Angular Speed of a bob of mass

1. Dec 8, 2014

David Swift

1. Relevant information

A bob of mass 0.5kg is attached to one end of a light inextensible string of length 0.500 m, whose other end is attached to a fixed pivot. The bob performs uniform circular motion in a horizontal plane, with the string making an angle of 30.0° with the vertical.

2. Question

What is the angular speed of this circular motion?
Hint: you can begin by using Newton's second law in the vertical direction to find the tension in the string.)

3. The attempt at a solution

Tension in string
F Cos 30 = 0.5 x 9.81
F = (0.5 x 9.81) / Cos 30
F = 5.66N

Radius of circle must be 0.5x Sin 30 = 0.25m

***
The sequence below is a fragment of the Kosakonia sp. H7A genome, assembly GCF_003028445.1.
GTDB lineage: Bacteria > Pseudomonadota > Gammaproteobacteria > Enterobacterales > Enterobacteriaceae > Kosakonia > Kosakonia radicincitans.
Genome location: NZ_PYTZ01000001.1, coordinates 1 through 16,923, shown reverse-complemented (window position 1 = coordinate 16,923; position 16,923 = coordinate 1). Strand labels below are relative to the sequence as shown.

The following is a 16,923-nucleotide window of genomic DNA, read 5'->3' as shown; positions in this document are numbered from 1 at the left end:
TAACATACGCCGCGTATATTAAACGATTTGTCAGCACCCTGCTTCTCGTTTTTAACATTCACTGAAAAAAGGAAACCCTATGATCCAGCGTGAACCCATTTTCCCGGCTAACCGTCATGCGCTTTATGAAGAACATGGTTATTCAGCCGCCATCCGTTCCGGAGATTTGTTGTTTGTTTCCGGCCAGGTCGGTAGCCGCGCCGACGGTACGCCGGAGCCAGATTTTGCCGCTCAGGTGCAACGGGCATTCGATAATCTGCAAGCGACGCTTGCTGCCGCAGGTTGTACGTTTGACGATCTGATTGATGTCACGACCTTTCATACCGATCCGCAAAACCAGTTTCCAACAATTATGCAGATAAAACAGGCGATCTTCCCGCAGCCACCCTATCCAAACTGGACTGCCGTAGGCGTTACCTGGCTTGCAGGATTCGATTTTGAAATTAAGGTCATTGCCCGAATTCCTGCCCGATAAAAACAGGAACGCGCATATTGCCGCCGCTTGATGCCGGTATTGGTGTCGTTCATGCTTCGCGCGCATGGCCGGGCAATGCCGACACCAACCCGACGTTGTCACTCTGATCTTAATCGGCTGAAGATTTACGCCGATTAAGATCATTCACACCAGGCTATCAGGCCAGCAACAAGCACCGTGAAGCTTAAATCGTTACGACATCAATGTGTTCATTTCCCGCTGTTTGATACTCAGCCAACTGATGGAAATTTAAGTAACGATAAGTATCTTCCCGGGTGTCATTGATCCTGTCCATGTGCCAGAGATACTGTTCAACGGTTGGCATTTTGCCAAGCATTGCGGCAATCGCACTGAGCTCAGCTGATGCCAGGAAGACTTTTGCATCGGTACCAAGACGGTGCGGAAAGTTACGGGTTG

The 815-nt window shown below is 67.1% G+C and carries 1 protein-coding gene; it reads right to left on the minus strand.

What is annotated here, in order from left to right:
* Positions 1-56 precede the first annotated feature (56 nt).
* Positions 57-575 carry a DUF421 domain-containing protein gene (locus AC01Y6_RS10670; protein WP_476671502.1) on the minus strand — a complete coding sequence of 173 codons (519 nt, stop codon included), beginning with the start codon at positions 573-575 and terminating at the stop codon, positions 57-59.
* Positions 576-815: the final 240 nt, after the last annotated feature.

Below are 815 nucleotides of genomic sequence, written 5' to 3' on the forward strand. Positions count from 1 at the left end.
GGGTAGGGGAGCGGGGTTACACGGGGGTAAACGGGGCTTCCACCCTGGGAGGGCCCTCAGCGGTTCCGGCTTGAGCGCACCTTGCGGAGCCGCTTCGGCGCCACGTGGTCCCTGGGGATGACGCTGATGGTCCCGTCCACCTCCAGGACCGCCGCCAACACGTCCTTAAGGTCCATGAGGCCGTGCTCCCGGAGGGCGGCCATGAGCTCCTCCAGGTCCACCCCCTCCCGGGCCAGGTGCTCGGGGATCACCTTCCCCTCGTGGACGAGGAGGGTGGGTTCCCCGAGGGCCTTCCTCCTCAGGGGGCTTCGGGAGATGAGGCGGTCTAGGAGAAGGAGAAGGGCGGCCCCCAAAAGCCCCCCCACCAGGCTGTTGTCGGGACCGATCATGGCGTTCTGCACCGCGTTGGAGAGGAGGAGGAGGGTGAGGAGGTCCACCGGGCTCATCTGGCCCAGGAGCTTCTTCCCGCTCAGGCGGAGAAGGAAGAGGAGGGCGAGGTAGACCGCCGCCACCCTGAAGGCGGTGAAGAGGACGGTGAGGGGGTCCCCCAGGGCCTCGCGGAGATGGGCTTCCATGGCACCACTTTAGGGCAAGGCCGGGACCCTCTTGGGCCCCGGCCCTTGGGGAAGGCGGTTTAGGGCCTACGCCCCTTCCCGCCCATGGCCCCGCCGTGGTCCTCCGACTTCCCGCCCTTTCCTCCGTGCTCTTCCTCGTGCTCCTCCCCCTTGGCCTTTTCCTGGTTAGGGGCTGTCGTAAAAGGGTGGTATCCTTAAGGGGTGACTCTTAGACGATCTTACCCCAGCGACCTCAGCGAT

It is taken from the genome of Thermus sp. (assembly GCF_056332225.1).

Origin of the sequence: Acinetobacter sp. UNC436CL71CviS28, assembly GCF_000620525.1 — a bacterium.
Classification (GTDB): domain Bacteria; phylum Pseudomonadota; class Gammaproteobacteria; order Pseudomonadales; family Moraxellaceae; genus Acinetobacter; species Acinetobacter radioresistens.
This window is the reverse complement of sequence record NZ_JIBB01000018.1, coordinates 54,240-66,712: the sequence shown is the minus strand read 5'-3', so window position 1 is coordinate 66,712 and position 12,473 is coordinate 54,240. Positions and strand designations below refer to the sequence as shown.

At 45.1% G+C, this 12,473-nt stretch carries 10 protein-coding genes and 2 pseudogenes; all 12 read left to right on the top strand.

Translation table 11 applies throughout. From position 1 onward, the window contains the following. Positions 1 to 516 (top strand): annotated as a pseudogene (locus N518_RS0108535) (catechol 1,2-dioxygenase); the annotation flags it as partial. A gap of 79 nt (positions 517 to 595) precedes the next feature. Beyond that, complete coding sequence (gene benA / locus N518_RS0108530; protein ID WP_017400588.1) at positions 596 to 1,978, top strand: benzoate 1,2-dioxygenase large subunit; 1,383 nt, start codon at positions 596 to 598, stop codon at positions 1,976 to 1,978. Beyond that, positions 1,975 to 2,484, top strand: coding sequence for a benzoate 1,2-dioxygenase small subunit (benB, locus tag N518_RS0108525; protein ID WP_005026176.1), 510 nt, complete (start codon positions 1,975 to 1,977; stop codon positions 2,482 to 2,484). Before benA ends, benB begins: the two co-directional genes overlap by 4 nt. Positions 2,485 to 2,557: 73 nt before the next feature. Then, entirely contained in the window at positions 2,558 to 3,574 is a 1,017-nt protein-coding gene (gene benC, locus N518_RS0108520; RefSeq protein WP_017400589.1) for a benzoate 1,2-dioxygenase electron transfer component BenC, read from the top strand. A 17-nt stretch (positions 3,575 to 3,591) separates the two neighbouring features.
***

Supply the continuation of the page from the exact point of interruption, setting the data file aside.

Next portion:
F = mass x radius x angular speed^2
Angular speed = Sqrt ( 5.66 / (0.5 x 0.25))
Angular speed = 6.72 rad s^-1

Have I done this right?

2. Dec 8, 2014

Staff: Mentor

Almost. Realize that the centripetal acceleration is horizontal, so only the horizontal component of the tension provides the centripetal force.

3. Dec 8, 2014

David Swift

I am not sure what you mean by that. Have I used a wrong equation?

4. Dec 8, 2014

Staff: Mentor

When you used $F = m \omega^2 r$, you used the entire tension as the force. But only the horizontal component of the tension creates the centripetal acceleration.

5. Dec 8, 2014

David Swift

F(x) = ((m x g ) x Xcomponent / length
F (x) = (0.5 x 9.81 x 0.5 sin 30 ) / 0.5m = 2.22 rad s^-1

6. Dec 8, 2014

haruspex

You seem to have taken a step backwards. Your original equation for tension(F) was correct:
Doc Al is telling you this equation is wrong (assuming F is still the tension):
Please try to post a correct version.